“Liberty people were everywhere (at the event). You couldn’t walk five feet without running into someone from Liberty,” Evans said.
Washington, D.C., was one of the many places where Invisible Children supporters gathered to bring awareness to the child soldiers in northern Uganda. The event began with a three-mile walk from the Ellipse to an “LRA Camp” in front of the Capitol in humid, 90-degree weather.
“(There were) ropes 30 feet long, and they lined up people next to each other and tied them together. It got a lot of people looking, and a lot of people were asking questions. (The volunteers) asked us to be somber and quiet. There were volunteers who walked along with us to answer passerby’s questions,” Kelly said.
“Some people were cheering. One guy that made fun of us was carrying a handbag that said, ‘Feed the Children of Africa,’” Evans said.
“The few miles we traveled from the Ellipse to the front of the Capitol Building had the biggest impact on me during the whole event. As we were walking I began imagining myself in Uganda as a child soldier. I kept thinking how these young children are forced to walk many miles, more than we had, and do not have water or any sympathy from those around them,” Reyes said. “I am an American who loves my country, but after walking those few miles I realized how spoiled we are living our lives without any knowledge of what is going on in the world. We need to stop being afraid, stand up, and move forward for change. My eyes have been opened, my heart is being changed, and my feet are ready to go and make (a) difference in this cause.”
After laying sleeping bags and blankets out beneath the trees that dotted the LRA camp site, the demonstrators participated in filming clips for a new Invisible Children promotional video, then gathered to hear from a variety of speakers, including Bailey, Oklahoma Senator James Inhofe, a leader from Resolve Uganda, a former cast member from the television show “Survivor” and Prendergast.
However, one of the biggest highlights of the event was being “rescued” by moguls Pete Wentz and Patrick Stump, who make up half of the popular rock band Fall Out Boy. Wentz and Stump each spoke about the impact that northern Uganda had made on their lives, and how they featured Ugandan children in their music video, “Me and You.”
“People are the same everywhere across the country, across the globe. We saw the same love, the same interests, the same smiles, the same sadness (in Uganda) that you would see anywhere else, so we decided to do a video. It was kind of a Ugandan love story. I felt a change inside me that I couldn’t explain to anyone that hasn’t been there,” Wentz said. “I think it’s awesome that all you guys showed up here. This is the generation that will actually make the change.”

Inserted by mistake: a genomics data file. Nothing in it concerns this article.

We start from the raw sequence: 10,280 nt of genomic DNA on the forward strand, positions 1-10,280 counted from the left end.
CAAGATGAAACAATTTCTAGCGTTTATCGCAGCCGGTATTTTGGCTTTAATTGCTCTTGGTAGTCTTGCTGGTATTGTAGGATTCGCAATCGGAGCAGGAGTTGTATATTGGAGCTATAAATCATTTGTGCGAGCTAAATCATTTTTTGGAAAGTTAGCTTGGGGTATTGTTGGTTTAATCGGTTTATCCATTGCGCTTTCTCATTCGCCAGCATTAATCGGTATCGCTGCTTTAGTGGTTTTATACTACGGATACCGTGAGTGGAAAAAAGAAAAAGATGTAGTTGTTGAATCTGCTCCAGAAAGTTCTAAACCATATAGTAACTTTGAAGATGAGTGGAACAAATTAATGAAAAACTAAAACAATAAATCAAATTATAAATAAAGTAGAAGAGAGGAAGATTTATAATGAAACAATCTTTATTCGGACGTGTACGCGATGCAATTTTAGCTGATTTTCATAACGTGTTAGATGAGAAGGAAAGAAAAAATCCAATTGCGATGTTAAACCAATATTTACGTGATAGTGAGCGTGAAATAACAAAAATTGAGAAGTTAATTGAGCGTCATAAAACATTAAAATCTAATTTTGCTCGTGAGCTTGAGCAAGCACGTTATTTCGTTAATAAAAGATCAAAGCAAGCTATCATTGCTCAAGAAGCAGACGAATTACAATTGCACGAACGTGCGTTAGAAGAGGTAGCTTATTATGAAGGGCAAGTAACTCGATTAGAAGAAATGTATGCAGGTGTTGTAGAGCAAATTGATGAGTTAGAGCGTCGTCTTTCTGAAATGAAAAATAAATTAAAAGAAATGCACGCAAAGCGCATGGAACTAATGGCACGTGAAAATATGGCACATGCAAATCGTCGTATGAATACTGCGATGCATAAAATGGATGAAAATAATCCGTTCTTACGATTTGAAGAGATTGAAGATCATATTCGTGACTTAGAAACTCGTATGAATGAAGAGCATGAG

“In the narrative that Pete’s talking about, we had the local kids act out getting abducted, and the thing that was horrifying was that we didn’t have to tell them anything. They did it. They knew it. It is something that is a part of the fabric of the community there,” Stump said. “That video is the best thing that we’ve ever done, and I think we are the worst part of it. There is still a lot more work to do, so I think that’s why it’s all the more important to get things going right now.”
Participants in the D.C. Rescue event were greatly encouraged and motivated by the speakers that were featured during the day.
“(Six friends and I) road-tripped 10 hours from Kalamazoo, Mich. to Washington, D.C., for The Rescue. It was great to see Bobby in action and hear what he had to say to us directly. It is more apparent than ever that every single person’s voice counts toward seeing these kids return home. It was the most whirlwind, spontaneous trip of my life, and so very worth it,” a D.C. participant named Alyssa said, according to The Rescue Web site.
“During the event, I got to talk to Bobby Bailey. I introduced myself and told him I was a Liberty student. I explained to him that we would like him to come to our school next semester and speak to our convocation. He was totally cool about this and gave me his e-mail,” Reyes said. “I have a lot of respect for Bobby Bailey. He was so humble and down to earth.”
As the night progressed, the air got cooler, promising that some form of precipitation was going to fall from the sky in the near future. Belongings were hastily thrown under tarps and deflated tents, and the event continued despite the inclement weather. Event volunteers pleaded with participants to move out from underneath the trees to avoid getting struck by lightning.
“We thank you for your dedication, but we care about your lives more,” a volunteer’s bullhorn squawked.
A few people decided to leave as the rain began to pelt down, but most were not that easily deterred. Many forsook the protection of ponchos and hoodies and opted to dance in the rain in their T-shirts and shorts. A drum line was formed and chants were concocted in order to boost the quavering morale due to the storm, and film crews caught the crowd’s enthusiasm on tape to include in the promotional video.
Most of the crowd decided to leave later in the night, but the overall attitude of the participants was one of hope. Hope that, someday, the child soldiers they were bringing awareness to could dance in the rain without fear, too.
At press time, 11 cities in the United States are still waiting in to be rescued by a mogul, including Baltimore, Las Vegas, Chicago and Richmond. The eight locations in Europe and Australia were rescued within the first 24 hours.
They are waiting, despite the absence of a mogul and the uncertainty of the moment, because there is something to wait for.
For more information about Invisible Children or The Rescue, visit invisiblechildren.com or nightof.therescue.invisiblechildren.com.